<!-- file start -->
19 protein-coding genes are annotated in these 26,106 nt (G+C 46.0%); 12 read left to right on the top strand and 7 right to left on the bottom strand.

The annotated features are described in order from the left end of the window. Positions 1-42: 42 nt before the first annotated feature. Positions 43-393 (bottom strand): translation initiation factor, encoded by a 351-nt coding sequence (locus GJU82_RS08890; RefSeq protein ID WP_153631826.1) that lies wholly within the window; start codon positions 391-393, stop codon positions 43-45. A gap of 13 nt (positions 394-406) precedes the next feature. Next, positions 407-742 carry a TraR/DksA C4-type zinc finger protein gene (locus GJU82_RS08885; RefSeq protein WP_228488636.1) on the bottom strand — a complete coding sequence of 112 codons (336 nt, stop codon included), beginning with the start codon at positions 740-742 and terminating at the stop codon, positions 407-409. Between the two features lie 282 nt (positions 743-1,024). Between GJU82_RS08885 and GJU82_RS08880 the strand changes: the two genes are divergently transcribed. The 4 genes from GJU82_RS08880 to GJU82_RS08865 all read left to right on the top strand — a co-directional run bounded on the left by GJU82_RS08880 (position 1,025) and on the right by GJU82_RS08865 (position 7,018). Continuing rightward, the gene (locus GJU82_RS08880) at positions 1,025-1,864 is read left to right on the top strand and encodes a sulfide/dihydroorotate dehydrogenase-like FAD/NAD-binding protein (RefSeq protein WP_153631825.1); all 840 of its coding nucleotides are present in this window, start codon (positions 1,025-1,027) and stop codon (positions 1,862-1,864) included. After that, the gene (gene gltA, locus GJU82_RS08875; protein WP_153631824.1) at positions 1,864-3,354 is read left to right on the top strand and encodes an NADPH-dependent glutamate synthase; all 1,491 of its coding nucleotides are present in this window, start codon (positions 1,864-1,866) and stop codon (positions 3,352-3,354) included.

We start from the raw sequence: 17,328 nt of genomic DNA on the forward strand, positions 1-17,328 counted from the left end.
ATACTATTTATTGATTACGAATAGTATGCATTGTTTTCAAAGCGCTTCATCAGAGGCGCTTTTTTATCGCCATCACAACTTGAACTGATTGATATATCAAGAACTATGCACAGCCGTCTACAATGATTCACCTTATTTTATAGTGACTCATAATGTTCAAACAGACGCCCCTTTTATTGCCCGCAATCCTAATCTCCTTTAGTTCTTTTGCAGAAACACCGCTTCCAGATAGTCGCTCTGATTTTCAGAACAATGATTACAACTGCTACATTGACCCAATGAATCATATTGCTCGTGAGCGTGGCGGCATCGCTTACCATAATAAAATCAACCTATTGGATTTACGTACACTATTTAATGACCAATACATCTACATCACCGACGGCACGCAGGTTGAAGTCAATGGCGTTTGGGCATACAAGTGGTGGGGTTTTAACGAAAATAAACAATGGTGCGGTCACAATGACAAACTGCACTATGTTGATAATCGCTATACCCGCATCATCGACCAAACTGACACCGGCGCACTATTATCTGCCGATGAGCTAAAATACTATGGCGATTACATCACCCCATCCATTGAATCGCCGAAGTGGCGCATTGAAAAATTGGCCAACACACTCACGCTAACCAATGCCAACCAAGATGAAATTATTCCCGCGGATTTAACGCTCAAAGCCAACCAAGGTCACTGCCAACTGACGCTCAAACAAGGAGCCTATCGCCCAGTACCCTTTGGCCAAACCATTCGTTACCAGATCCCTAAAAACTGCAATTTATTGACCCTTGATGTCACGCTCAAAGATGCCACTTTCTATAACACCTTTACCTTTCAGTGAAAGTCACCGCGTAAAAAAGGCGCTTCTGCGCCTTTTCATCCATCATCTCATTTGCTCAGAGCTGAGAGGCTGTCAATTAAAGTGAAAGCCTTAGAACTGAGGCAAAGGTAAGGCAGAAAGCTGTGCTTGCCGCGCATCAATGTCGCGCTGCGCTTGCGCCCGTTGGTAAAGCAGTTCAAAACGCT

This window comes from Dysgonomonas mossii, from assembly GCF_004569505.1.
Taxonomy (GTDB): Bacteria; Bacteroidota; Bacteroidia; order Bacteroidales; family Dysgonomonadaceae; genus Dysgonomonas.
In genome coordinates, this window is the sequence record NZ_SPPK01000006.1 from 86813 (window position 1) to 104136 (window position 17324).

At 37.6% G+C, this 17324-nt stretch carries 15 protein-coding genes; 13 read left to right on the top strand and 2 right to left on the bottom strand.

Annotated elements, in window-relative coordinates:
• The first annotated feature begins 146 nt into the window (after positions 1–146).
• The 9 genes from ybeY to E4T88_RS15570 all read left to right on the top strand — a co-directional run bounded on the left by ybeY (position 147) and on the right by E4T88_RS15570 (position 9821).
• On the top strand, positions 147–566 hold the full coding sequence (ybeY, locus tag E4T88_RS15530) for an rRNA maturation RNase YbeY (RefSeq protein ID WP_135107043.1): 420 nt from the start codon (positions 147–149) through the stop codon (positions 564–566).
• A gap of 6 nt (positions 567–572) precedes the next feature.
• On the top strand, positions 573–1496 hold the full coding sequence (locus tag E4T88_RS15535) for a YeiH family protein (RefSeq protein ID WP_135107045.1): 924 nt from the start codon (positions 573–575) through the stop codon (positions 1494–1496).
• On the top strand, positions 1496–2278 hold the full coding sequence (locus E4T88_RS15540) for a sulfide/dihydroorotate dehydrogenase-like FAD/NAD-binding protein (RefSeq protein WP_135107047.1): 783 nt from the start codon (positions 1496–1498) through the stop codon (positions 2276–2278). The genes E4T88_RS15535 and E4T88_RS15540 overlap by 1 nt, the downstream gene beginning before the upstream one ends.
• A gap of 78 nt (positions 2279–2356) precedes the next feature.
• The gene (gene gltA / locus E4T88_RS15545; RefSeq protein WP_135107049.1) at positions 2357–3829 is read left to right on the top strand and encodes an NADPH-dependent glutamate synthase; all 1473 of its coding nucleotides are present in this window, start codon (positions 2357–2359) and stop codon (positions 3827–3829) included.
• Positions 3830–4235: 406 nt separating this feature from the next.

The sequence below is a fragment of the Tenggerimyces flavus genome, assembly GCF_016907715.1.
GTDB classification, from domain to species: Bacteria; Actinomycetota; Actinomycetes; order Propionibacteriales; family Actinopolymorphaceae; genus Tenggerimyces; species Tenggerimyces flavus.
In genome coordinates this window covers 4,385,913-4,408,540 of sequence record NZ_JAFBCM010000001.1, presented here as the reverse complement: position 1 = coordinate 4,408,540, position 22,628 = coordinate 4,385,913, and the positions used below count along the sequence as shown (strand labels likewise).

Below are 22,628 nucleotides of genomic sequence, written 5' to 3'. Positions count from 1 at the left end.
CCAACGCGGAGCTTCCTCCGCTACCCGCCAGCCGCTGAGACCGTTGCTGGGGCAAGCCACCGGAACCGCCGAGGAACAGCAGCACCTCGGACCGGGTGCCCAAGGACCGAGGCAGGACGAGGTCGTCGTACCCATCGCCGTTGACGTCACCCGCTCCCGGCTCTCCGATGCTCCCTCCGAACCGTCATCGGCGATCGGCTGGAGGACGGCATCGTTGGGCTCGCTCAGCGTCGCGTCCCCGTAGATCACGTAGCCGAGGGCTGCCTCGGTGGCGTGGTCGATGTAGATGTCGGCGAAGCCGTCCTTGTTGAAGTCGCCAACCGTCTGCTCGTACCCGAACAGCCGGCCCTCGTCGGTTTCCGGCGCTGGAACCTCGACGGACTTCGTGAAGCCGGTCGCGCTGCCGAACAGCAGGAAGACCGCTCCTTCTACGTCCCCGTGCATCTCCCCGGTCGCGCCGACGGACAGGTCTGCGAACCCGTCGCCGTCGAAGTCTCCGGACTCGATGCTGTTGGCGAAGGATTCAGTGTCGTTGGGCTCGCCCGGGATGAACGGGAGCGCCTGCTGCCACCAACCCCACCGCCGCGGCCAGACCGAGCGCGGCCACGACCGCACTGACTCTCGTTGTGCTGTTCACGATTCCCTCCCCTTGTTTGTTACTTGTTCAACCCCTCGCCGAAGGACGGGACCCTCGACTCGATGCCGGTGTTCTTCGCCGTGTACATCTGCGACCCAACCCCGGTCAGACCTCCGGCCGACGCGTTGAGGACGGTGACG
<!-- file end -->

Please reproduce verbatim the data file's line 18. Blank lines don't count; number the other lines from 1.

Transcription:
• Positions 3830–4235: 406 nt separating this feature from the next.